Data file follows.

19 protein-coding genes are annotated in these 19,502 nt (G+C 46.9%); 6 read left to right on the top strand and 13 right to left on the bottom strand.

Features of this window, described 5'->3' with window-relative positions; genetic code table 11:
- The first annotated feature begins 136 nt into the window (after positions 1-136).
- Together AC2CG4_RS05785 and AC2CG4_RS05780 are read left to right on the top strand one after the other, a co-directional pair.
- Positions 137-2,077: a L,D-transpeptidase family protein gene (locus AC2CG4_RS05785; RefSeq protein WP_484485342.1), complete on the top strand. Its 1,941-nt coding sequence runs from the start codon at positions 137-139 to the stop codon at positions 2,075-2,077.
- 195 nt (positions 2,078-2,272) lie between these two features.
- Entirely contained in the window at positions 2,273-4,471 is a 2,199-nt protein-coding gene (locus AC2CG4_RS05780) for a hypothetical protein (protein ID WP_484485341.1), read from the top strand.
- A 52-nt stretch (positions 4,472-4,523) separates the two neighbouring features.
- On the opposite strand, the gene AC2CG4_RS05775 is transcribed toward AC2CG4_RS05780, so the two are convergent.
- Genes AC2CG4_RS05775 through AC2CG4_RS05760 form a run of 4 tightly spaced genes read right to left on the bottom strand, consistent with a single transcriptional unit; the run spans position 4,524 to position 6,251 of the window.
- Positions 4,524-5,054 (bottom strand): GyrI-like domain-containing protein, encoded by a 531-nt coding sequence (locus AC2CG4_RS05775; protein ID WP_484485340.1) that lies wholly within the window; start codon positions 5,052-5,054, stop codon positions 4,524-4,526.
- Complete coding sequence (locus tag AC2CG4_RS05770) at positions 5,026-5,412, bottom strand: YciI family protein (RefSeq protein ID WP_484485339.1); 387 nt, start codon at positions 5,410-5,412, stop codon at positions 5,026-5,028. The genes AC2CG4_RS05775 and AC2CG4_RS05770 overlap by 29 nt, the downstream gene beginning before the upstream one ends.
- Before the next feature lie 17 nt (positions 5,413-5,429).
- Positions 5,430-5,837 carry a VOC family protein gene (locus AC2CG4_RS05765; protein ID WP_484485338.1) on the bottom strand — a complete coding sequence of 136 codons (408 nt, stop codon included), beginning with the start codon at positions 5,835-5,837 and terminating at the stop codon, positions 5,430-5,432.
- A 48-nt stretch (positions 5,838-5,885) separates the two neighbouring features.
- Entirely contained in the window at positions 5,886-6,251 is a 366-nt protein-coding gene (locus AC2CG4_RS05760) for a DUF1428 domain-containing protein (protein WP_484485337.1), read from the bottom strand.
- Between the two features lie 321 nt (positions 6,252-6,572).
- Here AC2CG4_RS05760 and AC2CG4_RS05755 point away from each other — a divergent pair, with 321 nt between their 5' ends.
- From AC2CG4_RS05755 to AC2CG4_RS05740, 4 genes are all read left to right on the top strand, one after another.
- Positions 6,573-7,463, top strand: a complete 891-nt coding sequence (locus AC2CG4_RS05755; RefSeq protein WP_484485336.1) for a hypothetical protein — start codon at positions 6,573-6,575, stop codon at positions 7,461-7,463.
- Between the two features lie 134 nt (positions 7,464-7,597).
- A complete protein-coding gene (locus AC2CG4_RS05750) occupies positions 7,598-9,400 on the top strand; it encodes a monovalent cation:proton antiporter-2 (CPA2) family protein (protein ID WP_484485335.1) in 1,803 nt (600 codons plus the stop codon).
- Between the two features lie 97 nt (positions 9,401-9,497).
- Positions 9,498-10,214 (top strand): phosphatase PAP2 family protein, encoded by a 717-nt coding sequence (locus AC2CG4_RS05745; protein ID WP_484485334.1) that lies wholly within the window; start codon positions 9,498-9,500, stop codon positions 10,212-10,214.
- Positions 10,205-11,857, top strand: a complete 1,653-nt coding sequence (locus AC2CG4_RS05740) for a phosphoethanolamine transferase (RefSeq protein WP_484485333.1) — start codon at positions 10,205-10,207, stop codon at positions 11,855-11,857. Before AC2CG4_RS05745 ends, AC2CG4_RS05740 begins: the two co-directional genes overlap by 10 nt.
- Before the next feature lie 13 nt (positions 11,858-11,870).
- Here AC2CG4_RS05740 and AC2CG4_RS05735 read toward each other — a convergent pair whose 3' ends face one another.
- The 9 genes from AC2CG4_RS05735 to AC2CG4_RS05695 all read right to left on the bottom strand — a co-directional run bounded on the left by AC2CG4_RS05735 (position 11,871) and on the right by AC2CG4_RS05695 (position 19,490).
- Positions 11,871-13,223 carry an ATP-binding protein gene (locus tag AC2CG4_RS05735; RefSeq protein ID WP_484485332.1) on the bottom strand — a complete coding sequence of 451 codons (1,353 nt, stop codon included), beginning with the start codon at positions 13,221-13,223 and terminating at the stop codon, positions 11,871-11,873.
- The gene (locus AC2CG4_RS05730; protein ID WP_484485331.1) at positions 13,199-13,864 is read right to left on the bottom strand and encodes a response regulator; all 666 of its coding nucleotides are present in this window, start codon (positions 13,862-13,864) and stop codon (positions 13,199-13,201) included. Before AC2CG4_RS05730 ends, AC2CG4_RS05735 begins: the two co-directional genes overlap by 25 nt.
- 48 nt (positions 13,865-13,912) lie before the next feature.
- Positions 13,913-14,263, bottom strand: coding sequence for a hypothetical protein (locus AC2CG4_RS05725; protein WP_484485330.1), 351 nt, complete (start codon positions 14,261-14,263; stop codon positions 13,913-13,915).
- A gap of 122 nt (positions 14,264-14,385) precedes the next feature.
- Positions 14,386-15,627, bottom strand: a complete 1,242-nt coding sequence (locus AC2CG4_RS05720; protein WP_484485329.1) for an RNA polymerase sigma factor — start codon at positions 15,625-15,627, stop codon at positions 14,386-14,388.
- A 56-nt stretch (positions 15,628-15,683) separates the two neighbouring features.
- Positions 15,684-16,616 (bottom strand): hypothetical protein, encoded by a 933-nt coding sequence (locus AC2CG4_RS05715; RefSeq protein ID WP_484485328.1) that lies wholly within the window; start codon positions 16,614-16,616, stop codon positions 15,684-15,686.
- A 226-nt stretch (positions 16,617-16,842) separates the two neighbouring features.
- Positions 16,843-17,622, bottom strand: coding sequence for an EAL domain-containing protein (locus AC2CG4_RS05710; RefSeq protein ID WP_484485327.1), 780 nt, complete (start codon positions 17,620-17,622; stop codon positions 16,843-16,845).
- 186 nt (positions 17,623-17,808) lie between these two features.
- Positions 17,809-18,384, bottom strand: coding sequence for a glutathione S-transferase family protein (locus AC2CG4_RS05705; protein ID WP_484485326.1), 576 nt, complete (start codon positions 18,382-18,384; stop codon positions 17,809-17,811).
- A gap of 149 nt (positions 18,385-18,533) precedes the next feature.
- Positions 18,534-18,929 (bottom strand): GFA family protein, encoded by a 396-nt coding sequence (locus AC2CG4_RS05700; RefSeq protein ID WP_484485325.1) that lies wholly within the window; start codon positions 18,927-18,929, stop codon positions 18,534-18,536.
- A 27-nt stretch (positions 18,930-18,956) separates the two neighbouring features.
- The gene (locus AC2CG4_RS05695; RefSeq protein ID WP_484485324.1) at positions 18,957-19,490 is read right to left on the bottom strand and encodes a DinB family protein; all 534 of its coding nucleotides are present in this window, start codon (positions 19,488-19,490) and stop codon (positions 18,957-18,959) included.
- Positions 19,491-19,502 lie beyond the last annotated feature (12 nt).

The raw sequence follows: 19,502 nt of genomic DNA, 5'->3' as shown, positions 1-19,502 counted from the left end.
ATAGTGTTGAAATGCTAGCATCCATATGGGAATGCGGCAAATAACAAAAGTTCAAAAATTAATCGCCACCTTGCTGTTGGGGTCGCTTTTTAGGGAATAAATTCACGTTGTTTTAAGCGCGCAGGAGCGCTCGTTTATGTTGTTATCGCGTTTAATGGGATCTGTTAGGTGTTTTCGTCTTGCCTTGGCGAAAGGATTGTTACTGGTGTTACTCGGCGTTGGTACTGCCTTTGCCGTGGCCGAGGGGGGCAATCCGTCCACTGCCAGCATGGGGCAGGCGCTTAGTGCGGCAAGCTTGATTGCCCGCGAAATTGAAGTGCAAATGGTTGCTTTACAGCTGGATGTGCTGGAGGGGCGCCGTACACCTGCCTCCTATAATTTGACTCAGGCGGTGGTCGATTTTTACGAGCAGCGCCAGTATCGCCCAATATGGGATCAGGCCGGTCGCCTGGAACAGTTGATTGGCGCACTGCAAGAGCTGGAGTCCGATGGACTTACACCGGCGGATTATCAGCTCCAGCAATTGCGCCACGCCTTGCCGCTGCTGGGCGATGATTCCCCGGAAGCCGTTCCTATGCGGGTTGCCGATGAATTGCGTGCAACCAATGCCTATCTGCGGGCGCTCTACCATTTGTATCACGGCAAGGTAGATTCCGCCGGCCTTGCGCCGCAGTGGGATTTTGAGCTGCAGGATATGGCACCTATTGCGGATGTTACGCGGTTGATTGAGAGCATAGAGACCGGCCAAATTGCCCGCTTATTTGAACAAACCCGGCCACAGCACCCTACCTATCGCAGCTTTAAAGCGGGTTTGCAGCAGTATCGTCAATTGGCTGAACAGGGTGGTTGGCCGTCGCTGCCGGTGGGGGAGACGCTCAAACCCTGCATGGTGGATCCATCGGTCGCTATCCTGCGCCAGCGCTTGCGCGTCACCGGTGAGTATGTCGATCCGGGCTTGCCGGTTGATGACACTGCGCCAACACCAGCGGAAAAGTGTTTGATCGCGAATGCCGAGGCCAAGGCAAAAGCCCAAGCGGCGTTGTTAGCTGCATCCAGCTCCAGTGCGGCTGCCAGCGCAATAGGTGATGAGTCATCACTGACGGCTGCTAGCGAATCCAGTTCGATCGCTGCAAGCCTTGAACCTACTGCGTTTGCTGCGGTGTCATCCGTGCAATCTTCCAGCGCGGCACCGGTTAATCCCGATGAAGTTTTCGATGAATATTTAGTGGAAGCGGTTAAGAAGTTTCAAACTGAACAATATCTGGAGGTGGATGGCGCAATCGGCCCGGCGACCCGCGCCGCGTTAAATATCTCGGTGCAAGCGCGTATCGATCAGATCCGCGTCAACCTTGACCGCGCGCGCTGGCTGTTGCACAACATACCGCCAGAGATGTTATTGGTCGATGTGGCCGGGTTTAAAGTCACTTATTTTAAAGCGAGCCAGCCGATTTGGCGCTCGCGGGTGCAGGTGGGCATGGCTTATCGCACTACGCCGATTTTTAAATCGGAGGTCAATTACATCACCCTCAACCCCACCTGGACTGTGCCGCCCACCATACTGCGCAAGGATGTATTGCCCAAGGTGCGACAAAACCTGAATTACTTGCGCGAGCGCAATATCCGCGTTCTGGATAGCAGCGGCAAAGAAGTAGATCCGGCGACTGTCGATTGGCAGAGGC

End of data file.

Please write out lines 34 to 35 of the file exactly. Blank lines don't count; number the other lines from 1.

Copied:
- Positions 14,386-15,627, bottom strand: a complete 1,242-nt coding sequence (locus AC2CG4_RS05720; protein WP_484485329.1) for an RNA polymerase sigma factor — start codon at positions 15,625-15,627, stop codon at positions 14,386-14,388.
- A 56-nt stretch (positions 15,628-15,683) separates the two neighbouring features.